And fair warning to those who don’t want jarring mental images from this next bit…I’m giving you a heads up it may cause you nightmares, but since this is my fucking blog and my personal neuroses, I get to write about whatever I want, because it’s my therapy.
What about sex?
I know the Dr. told me it might be uncomfortable initially but there’s no reason I can’t have a normal sex life. What is normal? I haven’t had sex in at least 12 years. That’s right, you read it here first…no sex in over a decade. I was okay with that. But now I’m afraid. I’m missing a lot of parts. Will things feel the same? I mean it’s not like it is a pressing issue…I’m not even attracted to any one right now besides Johnny Depp, Ryan Hurst and Eric Balfour, and it is unlikely that any of them are going to be asking me on a date anytime soon. No urgency. But what if? Plus I’m a bit uncomfortable in my skin these days, between the flabby fattiness and the battlefield of scars, and the other physical changes, I am also very scared that I will be alone the rest of my life. But that’s another journal entry, or not. You don’t realize the impact that being gutted of your girl parts has on your identity as a woman, until you don’t have them any more. I have been so focused on getting through this, I haven’t had the time to really mourn the loss of those things, that for me, made me a woman (despite the reality that they had probably atrophied from lack of use anyway) AND let’s not forget this menopause business. It’s sneaking it in here and there, with all the other fun side effects, so I get the delightful hot flashes, or at least that is what I think they are, every now and then, when I think I am finally getting to enjoy a moment of feeling normal.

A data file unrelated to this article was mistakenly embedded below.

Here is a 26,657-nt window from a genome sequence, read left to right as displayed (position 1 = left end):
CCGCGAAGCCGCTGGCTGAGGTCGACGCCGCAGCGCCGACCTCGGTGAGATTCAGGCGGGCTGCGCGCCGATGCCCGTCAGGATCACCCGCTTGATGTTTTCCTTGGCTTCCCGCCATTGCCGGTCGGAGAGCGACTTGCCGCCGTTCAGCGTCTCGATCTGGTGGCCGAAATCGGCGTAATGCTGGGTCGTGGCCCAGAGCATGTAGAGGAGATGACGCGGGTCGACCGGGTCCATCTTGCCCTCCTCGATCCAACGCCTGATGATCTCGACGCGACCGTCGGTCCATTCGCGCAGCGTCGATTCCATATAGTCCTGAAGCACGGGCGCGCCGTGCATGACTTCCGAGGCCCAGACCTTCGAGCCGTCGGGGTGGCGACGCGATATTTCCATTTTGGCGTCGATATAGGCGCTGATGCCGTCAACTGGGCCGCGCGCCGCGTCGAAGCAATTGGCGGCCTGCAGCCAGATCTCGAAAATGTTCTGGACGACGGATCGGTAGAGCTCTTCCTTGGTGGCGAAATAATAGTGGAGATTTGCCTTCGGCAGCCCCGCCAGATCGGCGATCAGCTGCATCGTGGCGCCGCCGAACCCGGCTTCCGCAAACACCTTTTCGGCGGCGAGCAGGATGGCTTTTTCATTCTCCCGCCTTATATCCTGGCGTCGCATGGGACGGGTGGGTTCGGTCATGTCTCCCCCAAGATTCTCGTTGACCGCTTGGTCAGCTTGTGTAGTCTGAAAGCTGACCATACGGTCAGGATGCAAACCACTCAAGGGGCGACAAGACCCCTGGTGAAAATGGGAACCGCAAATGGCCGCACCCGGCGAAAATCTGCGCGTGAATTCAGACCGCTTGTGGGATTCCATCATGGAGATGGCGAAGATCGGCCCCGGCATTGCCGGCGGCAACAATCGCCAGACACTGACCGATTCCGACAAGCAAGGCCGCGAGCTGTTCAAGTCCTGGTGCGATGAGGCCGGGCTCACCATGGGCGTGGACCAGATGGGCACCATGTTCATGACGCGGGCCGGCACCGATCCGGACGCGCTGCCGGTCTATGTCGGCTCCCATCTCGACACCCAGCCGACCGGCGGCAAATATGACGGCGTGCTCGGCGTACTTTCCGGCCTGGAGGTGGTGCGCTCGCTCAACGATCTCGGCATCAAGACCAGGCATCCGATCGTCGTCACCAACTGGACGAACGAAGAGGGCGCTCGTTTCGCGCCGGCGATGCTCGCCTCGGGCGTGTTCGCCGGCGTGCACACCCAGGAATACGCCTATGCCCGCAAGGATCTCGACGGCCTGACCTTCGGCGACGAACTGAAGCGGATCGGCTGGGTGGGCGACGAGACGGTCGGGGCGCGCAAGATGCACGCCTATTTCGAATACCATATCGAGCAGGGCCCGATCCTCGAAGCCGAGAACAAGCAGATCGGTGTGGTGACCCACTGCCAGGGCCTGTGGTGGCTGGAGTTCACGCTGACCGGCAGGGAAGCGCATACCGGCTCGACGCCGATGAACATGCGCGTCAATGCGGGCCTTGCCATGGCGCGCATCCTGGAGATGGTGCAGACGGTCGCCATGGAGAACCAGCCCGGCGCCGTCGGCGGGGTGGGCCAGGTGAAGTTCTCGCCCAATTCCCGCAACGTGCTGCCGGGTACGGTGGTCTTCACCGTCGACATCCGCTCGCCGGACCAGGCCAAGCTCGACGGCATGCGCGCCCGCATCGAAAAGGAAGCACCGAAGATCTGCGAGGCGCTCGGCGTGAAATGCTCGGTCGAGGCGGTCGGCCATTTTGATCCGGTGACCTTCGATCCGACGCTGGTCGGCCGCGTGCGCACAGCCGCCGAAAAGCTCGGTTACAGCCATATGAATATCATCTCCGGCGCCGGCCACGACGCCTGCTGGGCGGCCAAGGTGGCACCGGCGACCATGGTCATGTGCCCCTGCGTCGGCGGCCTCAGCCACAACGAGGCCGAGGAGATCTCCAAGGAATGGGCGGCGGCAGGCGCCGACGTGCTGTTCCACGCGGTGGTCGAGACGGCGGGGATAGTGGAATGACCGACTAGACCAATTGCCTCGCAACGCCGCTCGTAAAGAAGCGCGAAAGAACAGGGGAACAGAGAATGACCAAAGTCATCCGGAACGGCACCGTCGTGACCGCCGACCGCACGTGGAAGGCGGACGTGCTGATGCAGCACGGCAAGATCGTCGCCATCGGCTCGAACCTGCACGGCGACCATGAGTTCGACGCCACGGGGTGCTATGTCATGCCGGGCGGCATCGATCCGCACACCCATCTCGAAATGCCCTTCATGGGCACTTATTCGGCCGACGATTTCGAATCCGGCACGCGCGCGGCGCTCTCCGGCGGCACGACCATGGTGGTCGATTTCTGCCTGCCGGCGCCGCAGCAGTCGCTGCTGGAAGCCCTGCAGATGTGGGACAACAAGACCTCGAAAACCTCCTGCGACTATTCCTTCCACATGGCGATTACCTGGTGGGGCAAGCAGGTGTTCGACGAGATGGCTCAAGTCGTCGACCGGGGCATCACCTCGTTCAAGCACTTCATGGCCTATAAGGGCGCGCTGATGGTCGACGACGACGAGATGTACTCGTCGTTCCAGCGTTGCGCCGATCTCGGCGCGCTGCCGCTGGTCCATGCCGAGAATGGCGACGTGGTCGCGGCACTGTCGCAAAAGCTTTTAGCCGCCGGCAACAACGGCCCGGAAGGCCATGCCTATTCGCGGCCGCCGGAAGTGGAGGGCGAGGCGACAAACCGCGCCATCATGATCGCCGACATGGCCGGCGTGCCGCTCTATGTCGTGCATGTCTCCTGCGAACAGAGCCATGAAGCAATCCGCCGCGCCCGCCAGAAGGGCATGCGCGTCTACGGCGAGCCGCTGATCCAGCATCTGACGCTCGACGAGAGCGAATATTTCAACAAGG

So here’s the secret, my sweetlings: